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How to Make Milk Kefir

· Ancestral Food,Local Food,Real Food,Recipes,Blog

Please welcome my new contributing writer, Tiana Byers! I’m delighted to have her join me at Tiana is a writer living in Charlotte, NC, and a lover of real food. Since her diagnosis with Hashimoto’s in early 2015, she’s committed herself to an autoimmune-paleo lifestyle. Tiana enjoys trying new recipes, rollerskating, learning about holistic healing, and ballet. Her favorite foodie-treat is dried dates rolled in shredded coconut and her favorite outdoor activity is hikes with her adorable dog.

Summertime is finally here, and what better way to enjoy the season than with fresh fruit smoothies made with milk kefir. What’s kefir, you ask? Kefir is the result of fermenting well sourced, raw milk from pasture raised cows with grains. These “grains” are not true grains in the traditional sense, but rather a mix of proteins, lipids, and sugars that feed the microbes. They make up the symbiotic colony of yeast and bacteria, and facilitate with the fermentation process.

Kefir is a superb real food that can contain 30 to 50 strains of beneficial bacteria and yeast, a wealth of vitamins and minerals, and essential amino acids believed to promote improved gut and immune health. To ensure your milk kefir will be rich with healthy properties, you need to first source raw milk from a pastured cow. Why is this so important? Because the pasteurized milk found in a grocer is void of many healing properties, and may actually irritate your digestive health. Conversely, raw unpasteurized milk can promote excellent digestive health.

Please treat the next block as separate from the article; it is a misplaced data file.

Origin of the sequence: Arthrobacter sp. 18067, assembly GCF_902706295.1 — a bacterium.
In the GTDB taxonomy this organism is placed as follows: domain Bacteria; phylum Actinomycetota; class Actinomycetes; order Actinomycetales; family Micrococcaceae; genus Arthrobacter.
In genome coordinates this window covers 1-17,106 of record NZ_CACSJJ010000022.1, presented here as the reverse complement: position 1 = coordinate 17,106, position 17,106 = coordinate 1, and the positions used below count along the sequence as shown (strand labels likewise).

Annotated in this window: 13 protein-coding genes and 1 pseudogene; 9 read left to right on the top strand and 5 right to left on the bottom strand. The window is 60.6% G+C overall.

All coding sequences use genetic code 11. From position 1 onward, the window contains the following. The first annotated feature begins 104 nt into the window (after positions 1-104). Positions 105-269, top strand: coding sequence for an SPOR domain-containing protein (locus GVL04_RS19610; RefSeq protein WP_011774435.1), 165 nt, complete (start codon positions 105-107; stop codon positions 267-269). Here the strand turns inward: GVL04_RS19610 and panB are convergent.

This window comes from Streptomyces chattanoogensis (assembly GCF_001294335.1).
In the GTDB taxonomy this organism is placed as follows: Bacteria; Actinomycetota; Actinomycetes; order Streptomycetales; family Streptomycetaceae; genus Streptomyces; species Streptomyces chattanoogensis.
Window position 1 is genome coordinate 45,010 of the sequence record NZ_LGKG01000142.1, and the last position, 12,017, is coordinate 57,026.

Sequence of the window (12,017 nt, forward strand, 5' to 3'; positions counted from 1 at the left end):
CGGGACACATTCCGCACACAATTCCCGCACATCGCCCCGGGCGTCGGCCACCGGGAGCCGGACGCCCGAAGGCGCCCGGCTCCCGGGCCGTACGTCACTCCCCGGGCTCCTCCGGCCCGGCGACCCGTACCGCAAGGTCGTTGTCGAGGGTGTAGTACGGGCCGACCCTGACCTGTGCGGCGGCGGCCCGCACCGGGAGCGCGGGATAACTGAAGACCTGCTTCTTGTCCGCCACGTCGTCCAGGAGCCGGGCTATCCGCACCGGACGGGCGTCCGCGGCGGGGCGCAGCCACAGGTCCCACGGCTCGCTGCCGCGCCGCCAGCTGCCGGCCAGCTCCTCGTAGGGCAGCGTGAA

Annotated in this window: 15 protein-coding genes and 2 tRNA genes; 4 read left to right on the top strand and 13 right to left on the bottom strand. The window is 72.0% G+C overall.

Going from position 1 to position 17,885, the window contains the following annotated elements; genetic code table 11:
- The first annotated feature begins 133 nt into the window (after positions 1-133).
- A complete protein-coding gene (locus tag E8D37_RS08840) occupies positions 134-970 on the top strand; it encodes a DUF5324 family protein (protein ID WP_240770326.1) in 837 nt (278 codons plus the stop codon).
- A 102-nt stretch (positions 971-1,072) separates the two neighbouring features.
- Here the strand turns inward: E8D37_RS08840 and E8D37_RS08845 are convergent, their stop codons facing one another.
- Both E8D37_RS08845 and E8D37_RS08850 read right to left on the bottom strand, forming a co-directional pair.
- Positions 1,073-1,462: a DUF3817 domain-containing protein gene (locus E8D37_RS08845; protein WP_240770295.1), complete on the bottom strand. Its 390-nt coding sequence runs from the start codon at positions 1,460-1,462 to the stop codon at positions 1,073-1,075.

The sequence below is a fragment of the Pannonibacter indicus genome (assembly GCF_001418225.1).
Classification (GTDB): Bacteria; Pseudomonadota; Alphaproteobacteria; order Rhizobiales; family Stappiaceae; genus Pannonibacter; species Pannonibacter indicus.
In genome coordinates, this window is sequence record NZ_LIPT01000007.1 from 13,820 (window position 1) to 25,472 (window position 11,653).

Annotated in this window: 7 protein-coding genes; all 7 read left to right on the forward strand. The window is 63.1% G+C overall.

When a cow is pasture raised (as nature intended!), its raw milk is a nutrient dense, properly balanced food. A serving of raw grass-fed cow’s milk offers enzymes, vitamins, minerals, essential amino acids, beneficial bacteria, healthy unoxidized cholesterol, an exceptional ratio of Omega-3 and Omega-6 fatty acids, and more. The enzymes encourage proper digestion and breakdown of fat and lactose. The vitamins in well-sourced milk, such as A, D, E, K2 and a variety of B’s, are rich, fat soluble vitamins that promote good absorption of minerals, like calcium. Yum!

If the milk is pasteurized, however, many of these healthy, gut-sustaining properties are destroyed by the high heat threshold of the pasteurization process. This can lead to a weakened immune system, because the extreme temperature of pasteurization changes the makeup of the protein and fat molecules present in milk, to the point where the body may not recognize the milk as a nourishing food and may mount a reaction in response. Over time, this can result in mucus build up, chronic sinusitis, acne, and runny noses in children. Additionally, many instances of irritable bowel syndrome and varying digestive issues are a result of drinking pasteurized, homogenized milk.

To protect your digestive and immune health and prevent chronic issues, ditch the processed, gut irritating milk and instead drink raw milk from pastured cows. Source quality kefir grains from a local foodie, or purchase them online from Be sure to do your research to find a farmer or trusted milk source that raises healthy cows. Healthy cows equals a healthy gut, which yields a happy, healthy you!

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To make your gut sustaining and immune-supporting milk kefir, follow the process below.

  1. Combine 2 cups of fresh, whole milk with one heaping tablespoon milk kefir grains in a glass jar. Cover loosely.

  2. Keep the milk at room temperature for 12 to 48 hours, stirring occasionally to ensure proper distribution of the grains.

  3. Strain the milk kefir into a clean glass jar. [Carolyn likes this strainer.] Consume immediately, or cover and store in a refrigerator for later use.

  4. Use the milk kefir grains to prepare another batch or store in a small amount of fresh milk, in the refrigerator, for future use.

Use your prepared milk kefir in smoothies, to soak gluten-free grains (if you can tolerate them) or just drink straight. Enjoy! Your digestive and immune systems will thank you for it.

Many thanks to Tiana for this informative post! I’ll chime in with my favorite way to use milk kefir: Combine a frozen banana with two cups prepared milk kefir in a blender. Add 1/4 teaspoon ground cinnamon and 1 teaspoon molasses. Blend until smooth. Makes 2 servings. YUM! - Carolyn